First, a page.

The expression “Storm in a Teacup” refers to a great fuss that is made over a trivial matter. In Vivienne Westwood’s interpretation, it referenced the “windblown” asymmetry of her designs, as well as her ample use of British tailoring and tweeds. The restrained runway presentation of this multi-color tartan wool jacket and back silk velvet skirt from her 1996 collection of that name allowed viewers to concentrate on the inventiveness of the clothing.
Photographed in the Museum at FIT in New York City.
Designer Claudia Li’s autumn/winter 2020 collection, entitled 3.16.19, is a tribute to her grandfather, who passed away in 2019. The designs in the collection reflect Li’s memories of him, the imprint of their experiences together in China, and the creative ability passed through generations.
One of many highlights from my fun-filled holiday trip to California was a visit to Pink Floyd: Their Mortal Remains; an immersive exhibit covering the complete history of the legendary progressive rock band that even a casualPink Floyd fan will flip out over. Given my extreme fondness for costume design, you can only imagine my delight in finding that one of the galleries included replicas of the enigmatic Lightbulb Suits seen on the cover and related artwork for the band’s 1988 live album, Delicate Sound of Thunder. Talk about an “Oh, Wow” moment. Continue reading Eye On Design: Pink Floyd Lightbulb Suit By Storm Thorgerson→
Following the lineage of witty designs by creators that include Elsa Schiaparelli and Franco Moschino, this playful Breakfast Suit (Spring / Summer 1990) by Christian Francis Roth employs the Surrealist strategy of displacing everyday objects from their normal environment.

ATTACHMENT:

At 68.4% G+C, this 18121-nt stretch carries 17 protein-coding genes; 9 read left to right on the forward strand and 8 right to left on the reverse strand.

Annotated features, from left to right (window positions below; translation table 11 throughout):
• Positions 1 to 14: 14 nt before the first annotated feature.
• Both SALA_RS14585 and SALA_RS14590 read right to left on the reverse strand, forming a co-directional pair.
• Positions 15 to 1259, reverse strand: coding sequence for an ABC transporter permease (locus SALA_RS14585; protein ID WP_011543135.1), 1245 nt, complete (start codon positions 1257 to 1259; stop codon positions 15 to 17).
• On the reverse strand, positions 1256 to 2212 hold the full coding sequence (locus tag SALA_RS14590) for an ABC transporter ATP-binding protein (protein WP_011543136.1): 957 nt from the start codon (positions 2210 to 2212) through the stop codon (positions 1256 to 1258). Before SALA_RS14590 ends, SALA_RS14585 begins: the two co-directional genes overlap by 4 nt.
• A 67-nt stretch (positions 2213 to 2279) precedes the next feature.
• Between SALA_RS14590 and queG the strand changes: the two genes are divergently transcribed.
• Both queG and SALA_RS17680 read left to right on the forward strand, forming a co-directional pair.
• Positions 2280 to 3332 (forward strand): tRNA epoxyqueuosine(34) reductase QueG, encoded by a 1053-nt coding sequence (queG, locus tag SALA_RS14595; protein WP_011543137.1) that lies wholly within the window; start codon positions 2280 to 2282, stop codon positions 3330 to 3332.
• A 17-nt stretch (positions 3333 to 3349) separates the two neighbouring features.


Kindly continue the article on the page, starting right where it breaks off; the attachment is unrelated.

A member of the “international set” in fin-de-siècle Europe, Baron Adolf de Meyer (1868–1946) was also a pioneering photographer, known for creating works that transformed reality into a beautiful fantasy. De Meyer likely acquired this tuxedo from the venerable tailor Wolf Kahan during a visit to Vienna. Kahan’s shop, designed by the modernist architect Adolf Loos, catered to the city’s leading artists. The tailor’s son Louis worked from 1925 to 1927 as a designer for the Paris couturier Paul Poiret, whose collections De Meyer photographed.
De Meyer was considered an arbiter of style; he wrote columns for Vogue and Harper’s Bazaar that instructed American women on the latest European trends in fashion and interior decoration. His columns also offered tips on hostess etiquette and entertaining. For a time, De Meyer produced his own couture line, Gayne House, sold through his New York shop, Zarah.
Wolf Kahan Tuxedo Circa 1930. Jacket and Trousers: Black Wool Broadcloth and Silk Satin Vest: Black Wool Twill, Rayon Grosgrain, and Silk Plain Weave
Photographed as Part of the Exhibit, Quicksilver Brilliance: Adolf De Meyer Photographs, on View Through April 8th, 2018 at The Metropolitan Museum of Art in NYC.